One year ago today, I processed with the faculty to a seat on the stage with my name taped on it. I stood in front of my graduating class at the podium and spoke of the promise of our lives. “Genesis says that all men and women are entrusted with the task of crafting their lives– they are to create of it a work of art, a masterpiece. We are all artists in that way.”

Today, I had my first official day of rehearsal. I suffered through the soggy, raining morning to a small theatre on the UWS, where I quickly met the SM and the costume designer, and said friendly hellos to the cast. We started at 10am with contract-signing with the artistic director of the theatre. I watched quietly as the rest of the cast got their Equity forms and riders, and I had a simple white paper contract in three copies. Soon that will be me, I thought. Patience.

Last night, I dreamed I was crying. Sobbing thick, heavy tears, wheezing for air. It had to do with graduation, but I don’t know if it was mine or the one that just happened for my friends this last Saturday. It didn’t really matter… I was mourning a loss.

I am doing well. Sometimes I have to stop and actively look back to where I was one year ago, restless and scared and out of control and ten pounds heavier than now. I can remember how much I hated my job at the sports bar, the weekend I dog-sat and broke down into the worst depression I’d had in months, my inability to come into rehearsal feeling “together,” my exhaustion. And I can see that I am doing well now.

But today I got my period, and tonight I binged worse than I have in months. My cat is irritated with me because I can’t get it together, and I’m irritated with me because I want to wake up and I want everything to be fixed and better.

Life doesn’t work like that.

It was three years ago that my life swerved into the groove I’m in now. I’ve struggled my whole life with faulty brain chemistry, but that was the most recent iteration of it. It doesn’t feel fair that I’m still fighting every single day. I struggle to accept the daily struggle, to feel hopeful for tomorrow when pounds of food I had hoped to savor are sitting, hot and bloated, in my belly.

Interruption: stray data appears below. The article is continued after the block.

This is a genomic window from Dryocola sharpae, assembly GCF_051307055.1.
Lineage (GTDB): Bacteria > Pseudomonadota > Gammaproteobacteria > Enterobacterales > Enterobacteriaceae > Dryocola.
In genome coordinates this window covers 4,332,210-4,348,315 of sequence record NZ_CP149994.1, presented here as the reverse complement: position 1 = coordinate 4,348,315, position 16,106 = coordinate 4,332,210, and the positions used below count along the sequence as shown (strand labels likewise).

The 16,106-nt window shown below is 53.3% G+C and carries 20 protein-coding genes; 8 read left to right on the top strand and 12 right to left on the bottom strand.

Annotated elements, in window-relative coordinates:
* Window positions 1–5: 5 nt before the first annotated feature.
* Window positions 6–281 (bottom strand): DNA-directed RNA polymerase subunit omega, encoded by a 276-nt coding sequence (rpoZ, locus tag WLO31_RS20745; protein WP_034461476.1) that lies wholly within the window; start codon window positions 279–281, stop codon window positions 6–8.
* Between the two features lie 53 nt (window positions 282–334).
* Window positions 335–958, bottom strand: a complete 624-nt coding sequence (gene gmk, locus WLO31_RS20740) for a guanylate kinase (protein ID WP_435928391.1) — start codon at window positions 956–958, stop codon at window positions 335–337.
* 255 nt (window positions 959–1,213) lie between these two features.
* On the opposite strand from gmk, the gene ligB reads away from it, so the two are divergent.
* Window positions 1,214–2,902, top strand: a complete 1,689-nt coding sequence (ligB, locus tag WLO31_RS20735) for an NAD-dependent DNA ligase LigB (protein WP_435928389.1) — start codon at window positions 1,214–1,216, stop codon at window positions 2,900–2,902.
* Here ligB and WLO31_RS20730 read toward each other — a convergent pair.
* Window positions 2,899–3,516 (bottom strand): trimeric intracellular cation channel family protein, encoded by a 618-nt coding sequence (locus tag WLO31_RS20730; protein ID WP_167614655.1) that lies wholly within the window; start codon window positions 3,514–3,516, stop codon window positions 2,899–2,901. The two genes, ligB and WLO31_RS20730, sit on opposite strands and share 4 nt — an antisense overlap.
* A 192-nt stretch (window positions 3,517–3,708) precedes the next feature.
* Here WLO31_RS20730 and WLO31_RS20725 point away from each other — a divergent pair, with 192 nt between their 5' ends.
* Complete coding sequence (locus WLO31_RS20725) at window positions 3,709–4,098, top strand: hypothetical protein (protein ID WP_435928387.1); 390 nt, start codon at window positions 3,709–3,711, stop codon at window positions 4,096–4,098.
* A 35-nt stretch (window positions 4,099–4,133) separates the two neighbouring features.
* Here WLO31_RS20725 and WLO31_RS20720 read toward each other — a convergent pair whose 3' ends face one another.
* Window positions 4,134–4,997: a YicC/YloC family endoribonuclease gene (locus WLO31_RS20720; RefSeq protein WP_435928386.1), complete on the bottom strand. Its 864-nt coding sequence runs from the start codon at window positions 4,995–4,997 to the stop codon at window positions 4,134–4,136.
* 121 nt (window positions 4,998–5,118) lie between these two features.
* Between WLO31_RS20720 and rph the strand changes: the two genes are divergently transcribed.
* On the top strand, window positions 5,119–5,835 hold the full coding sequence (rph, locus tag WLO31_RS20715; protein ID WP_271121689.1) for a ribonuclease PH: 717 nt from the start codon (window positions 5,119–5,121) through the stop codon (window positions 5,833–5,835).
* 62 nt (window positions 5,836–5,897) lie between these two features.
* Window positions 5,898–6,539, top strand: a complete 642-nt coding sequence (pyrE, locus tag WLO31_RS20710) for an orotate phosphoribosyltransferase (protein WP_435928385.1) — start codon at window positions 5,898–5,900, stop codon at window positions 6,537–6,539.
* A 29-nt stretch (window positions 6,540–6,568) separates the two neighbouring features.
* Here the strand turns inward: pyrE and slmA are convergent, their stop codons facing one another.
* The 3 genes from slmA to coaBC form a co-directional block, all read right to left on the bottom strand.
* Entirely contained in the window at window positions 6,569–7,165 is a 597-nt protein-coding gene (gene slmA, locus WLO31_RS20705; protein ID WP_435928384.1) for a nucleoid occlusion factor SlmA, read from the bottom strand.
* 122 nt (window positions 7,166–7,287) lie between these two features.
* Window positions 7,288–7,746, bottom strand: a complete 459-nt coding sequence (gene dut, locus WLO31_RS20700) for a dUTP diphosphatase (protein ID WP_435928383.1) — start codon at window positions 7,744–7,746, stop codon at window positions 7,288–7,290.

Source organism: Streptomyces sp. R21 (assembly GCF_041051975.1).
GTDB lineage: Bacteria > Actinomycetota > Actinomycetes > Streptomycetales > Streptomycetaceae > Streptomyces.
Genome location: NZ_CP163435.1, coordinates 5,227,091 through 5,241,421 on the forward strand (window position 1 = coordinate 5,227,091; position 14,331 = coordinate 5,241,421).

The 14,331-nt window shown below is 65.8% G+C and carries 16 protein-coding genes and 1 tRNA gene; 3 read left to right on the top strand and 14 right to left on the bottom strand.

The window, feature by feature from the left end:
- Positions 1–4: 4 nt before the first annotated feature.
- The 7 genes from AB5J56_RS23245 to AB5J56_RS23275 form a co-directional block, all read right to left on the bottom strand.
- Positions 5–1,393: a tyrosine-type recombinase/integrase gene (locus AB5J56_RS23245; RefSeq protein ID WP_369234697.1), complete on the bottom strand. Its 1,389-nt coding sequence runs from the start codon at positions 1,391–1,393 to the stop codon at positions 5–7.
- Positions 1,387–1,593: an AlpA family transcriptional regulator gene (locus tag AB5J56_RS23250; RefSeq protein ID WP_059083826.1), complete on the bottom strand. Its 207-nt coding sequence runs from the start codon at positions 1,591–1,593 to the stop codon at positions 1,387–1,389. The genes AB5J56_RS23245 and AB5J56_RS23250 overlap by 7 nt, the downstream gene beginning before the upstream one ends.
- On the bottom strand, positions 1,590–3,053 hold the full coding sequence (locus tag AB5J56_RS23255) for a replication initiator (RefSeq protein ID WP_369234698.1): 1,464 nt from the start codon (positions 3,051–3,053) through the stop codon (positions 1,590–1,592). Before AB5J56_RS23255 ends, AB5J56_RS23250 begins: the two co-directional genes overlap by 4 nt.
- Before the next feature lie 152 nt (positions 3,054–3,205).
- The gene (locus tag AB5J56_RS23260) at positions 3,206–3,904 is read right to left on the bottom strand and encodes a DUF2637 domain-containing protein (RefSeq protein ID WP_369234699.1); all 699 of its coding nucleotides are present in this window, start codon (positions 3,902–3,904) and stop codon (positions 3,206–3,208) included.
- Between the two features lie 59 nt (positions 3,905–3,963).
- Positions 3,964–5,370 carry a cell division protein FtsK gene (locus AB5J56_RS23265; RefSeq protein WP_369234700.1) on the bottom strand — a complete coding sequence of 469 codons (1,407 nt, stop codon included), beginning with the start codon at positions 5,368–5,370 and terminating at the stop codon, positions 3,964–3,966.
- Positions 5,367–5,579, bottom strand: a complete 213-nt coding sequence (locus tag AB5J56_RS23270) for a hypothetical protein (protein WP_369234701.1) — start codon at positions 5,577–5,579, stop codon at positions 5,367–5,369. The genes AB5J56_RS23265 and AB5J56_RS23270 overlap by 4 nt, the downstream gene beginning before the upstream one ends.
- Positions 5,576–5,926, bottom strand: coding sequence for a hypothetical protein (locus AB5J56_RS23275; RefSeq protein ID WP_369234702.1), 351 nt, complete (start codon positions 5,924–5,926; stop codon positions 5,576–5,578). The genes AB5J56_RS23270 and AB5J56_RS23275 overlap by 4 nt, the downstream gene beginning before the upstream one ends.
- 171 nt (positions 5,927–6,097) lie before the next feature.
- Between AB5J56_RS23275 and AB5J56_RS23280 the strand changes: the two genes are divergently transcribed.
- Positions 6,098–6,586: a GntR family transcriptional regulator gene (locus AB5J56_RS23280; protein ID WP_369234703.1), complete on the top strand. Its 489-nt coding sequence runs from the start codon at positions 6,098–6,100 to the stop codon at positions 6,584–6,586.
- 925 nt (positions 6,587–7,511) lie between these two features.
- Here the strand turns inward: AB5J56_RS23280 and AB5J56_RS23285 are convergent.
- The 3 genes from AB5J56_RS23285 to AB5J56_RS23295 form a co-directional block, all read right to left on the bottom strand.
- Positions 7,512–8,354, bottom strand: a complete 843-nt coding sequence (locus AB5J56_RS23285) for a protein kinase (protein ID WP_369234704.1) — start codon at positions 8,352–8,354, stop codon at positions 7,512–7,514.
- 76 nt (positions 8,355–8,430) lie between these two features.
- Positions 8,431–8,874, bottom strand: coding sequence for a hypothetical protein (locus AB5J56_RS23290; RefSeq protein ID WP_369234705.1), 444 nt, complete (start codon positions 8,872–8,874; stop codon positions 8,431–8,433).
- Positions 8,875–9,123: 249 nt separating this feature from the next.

One year ago today, I said goodbye to twenty-two years of structured education, to grades and dorms and class times. I spoke to my class about creation and exploration, but inside I was terrified of what my life might be. Unfettered, ungrounded, alone– how could I survive?

But today I held my own in a 7hr rehearsal with strangers who were older than me. I curled my hair in the morning but wasn’t freaked out when it frizzed all up by the time I got to the theatre. I let the director focus his critique on me for most of the day, let the words flow in and over and out and not hurt me just because they were about me. I had my costume fitting and didn’t feel shy and self-conscious, and I felt as though I belonged in a professional rehearsal room as a lead in a world premiere.

It’s a day by day thing, and nothing ever moves as quickly as I wish it would, but when I stop and line them up side by side…

I have come so very far in one short year.

No One Talked

(I sent this email to my therapist about last night. Last night being the reason I cried all the way home on the uptown 3.)

Hi H,

I had a bit of a hard night last night, and I feel a bit like I’m wallowing today, so I just wanted to reach out. This is REALLY long. I’m sorry. I just kind of wrote… and I think I needed to.

Last week, after our meeting, I was feeling kind of lonely and decided to do something about it, so I emailed my friends (R, JP, P, G– the whole crew from the company) and said I wanted to have a farewell dinner party. Only R and P responded, but I made an executive decision and set a date and time and planned what I would make and everything. I never really do this– it scares me.